Page 1 of 2
Page 1 of 2
Page 1 of 2

A radiant woman carries a soft watch over her arm, the iconic Dalinian symbol of time, and holds in her hands a rose stem, symbol of beauty and harmony. The elegance and graceful form of the woman’s unusual dress recalls the Liberty Style popular in the early twentieth century.
Dalí’s Woman of Time sculpture is a …

Medium
Signature
Hand-signed by artist
Certificate of authenticity
Included
Series
Bronze Collection

Salvador Dalí was a leading proponent of Surrealism, the 20-century avant-garde movement that sought to release the creative potential of the unconscious through strange, dream-like imagery. “Surrealism is destructive, but it destroys only what it considers to be shackles limiting our vision,” he said. Dalí is specially credited with the innovation of “paranoia-criticism,” a philosophy of art making he defined as “irrational understanding based on the interpretive-critical association of delirious phenomena.” In addition to meticulously painting fantastic compositions, such as The Accommodations of Desire (1929) and the melting clocks in his famed The Persistence of Memory (1931), Dalí was a prolific writer and early filmmaker, and cultivated an eccentric public persona with his flamboyant mustache, pet ocelot, and outlandish behavior and quips.

High auction record
£13.5m, Sotheby's, 2011
Collected by major museums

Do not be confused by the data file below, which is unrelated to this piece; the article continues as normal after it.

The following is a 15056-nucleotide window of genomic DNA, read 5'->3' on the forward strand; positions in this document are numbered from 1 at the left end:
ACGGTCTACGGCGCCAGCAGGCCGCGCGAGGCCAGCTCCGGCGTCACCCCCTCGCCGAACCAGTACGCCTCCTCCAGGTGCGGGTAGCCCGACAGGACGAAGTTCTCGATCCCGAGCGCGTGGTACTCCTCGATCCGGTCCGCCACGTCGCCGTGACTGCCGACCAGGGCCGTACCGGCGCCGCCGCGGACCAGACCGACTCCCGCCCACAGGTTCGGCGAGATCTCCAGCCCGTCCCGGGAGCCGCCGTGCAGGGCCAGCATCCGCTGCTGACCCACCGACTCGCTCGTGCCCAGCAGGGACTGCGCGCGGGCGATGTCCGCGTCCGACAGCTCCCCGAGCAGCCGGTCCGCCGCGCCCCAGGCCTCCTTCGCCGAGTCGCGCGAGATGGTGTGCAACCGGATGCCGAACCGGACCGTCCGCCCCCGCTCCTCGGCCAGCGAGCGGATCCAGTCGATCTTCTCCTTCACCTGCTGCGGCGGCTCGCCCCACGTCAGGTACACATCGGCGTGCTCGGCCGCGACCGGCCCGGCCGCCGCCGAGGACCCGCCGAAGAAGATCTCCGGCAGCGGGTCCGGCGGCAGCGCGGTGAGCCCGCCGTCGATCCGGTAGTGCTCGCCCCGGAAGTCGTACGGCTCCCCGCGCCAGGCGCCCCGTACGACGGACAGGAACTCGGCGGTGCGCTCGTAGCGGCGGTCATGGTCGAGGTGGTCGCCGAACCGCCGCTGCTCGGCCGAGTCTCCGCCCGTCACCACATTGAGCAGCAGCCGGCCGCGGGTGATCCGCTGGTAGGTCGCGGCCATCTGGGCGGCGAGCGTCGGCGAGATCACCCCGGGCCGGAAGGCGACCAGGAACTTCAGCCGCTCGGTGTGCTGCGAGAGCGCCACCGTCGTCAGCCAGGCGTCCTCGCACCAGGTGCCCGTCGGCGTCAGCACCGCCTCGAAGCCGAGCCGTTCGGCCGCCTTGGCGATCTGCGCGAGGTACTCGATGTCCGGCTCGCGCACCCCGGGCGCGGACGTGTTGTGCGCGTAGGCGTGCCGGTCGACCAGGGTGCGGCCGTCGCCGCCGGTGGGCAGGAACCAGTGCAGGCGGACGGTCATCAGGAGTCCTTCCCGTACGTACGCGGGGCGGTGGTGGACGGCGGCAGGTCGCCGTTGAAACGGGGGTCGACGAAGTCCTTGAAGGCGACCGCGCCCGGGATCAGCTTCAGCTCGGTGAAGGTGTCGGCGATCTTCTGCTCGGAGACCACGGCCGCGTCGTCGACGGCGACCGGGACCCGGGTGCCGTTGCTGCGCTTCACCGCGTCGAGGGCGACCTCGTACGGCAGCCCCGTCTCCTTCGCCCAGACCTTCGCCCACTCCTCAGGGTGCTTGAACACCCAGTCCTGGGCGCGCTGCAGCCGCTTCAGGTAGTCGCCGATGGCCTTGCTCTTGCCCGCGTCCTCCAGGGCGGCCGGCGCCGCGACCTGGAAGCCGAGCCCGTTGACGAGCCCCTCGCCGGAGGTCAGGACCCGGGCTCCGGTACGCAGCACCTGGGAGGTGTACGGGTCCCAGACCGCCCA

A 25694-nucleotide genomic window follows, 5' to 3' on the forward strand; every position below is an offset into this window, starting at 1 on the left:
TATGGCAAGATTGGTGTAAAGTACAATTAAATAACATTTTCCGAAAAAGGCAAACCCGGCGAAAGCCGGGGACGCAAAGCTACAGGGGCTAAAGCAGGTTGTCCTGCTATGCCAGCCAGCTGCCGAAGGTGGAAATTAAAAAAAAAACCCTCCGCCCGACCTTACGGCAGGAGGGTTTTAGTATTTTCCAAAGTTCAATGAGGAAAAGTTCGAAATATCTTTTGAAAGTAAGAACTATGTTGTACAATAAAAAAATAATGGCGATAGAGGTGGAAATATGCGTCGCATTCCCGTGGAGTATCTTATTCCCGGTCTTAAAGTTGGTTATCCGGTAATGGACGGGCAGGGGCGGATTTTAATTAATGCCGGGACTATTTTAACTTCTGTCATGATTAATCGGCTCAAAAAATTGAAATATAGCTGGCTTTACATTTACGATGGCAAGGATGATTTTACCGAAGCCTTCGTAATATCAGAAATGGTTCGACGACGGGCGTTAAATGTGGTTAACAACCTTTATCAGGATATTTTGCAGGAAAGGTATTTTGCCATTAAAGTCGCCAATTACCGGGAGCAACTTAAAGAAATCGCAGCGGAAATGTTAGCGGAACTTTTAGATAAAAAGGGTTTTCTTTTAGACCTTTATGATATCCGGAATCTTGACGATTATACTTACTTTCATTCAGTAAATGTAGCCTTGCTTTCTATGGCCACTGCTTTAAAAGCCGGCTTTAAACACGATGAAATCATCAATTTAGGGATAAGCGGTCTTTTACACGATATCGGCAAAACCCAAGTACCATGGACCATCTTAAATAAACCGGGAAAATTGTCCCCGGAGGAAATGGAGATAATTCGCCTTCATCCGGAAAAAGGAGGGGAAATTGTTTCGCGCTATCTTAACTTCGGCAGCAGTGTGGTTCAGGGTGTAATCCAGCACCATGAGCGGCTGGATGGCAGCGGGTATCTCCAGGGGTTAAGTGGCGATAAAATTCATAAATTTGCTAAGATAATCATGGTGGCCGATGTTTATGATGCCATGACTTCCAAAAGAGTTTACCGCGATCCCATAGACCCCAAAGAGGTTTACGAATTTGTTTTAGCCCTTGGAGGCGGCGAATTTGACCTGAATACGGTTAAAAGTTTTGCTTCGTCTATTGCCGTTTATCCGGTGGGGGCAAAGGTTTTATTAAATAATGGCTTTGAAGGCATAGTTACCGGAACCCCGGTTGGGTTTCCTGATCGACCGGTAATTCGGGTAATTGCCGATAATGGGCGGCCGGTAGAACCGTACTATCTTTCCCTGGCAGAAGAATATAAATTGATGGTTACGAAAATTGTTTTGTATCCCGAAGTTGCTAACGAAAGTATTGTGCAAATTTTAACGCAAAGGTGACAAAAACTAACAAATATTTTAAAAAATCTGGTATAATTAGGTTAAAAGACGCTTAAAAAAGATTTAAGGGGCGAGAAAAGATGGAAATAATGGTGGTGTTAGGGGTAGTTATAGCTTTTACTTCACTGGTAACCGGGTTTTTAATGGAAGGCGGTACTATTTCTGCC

Tate, Museum of Modern Art (MoMA), Indianapolis Museum of Art at Newfields, de la Cruz Collection
Selected exhibitions
2019
Masterpiece Collection / SingaporeOpera Gallery
2016
Highlights from Kunstmuseum BernKunstmuseum Bern
2015
Salvador DalíOpera Gallery
View all

Women of Time, 1984

Bronze, lost wax process
25 4/5 in
63.5 cm
Edition 286/350
.
Contact for Price
Location
Aspen
Certificate
This work includes a certificate of authenticity.
Have a question? Visit our help center.
Want to sell a work by this artist? Consign with Artsy.

A radiant woman carries a soft watch over her arm, the iconic Dalinian symbol of time, and holds in …

Medium
Signature
Hand-signed by artist
Certificate of authenticity
Included
Series
Bronze Collection

Salvador Dalí was a leading proponent of Surrealism, the 20-century avant-garde movement that sought to release the creative potential of the unconscious through strange, dream-like imagery. “Surrealism is destructive, but it destroys only what it considers to be shackles limiting our vision,” he said. Dalí is specially credited with the innovation of “paranoia-criticism,” a philosophy of art making he defined as “irrational understanding based on the interpretive-critical association of delirious phenomena.” In addition to meticulously painting fantastic compositions, such as The Accommodations of Desire (1929) and the melting clocks in his famed The Persistence of Memory (1931), Dalí was a prolific writer and early filmmaker, and cultivated an eccentric public persona with his flamboyant mustache, pet ocelot, and outlandish behavior and quips.

High auction record
£13.5m, Sotheby's, 2011
Collected by major museums
Tate, Museum of Modern Art (MoMA), Indianapolis Museum of Art at Newfields, de la Cruz Collection
Selected exhibitions (3)
Other works by Salvador Dalí
Other works from Cha Cha Gallery
Related works
Related artists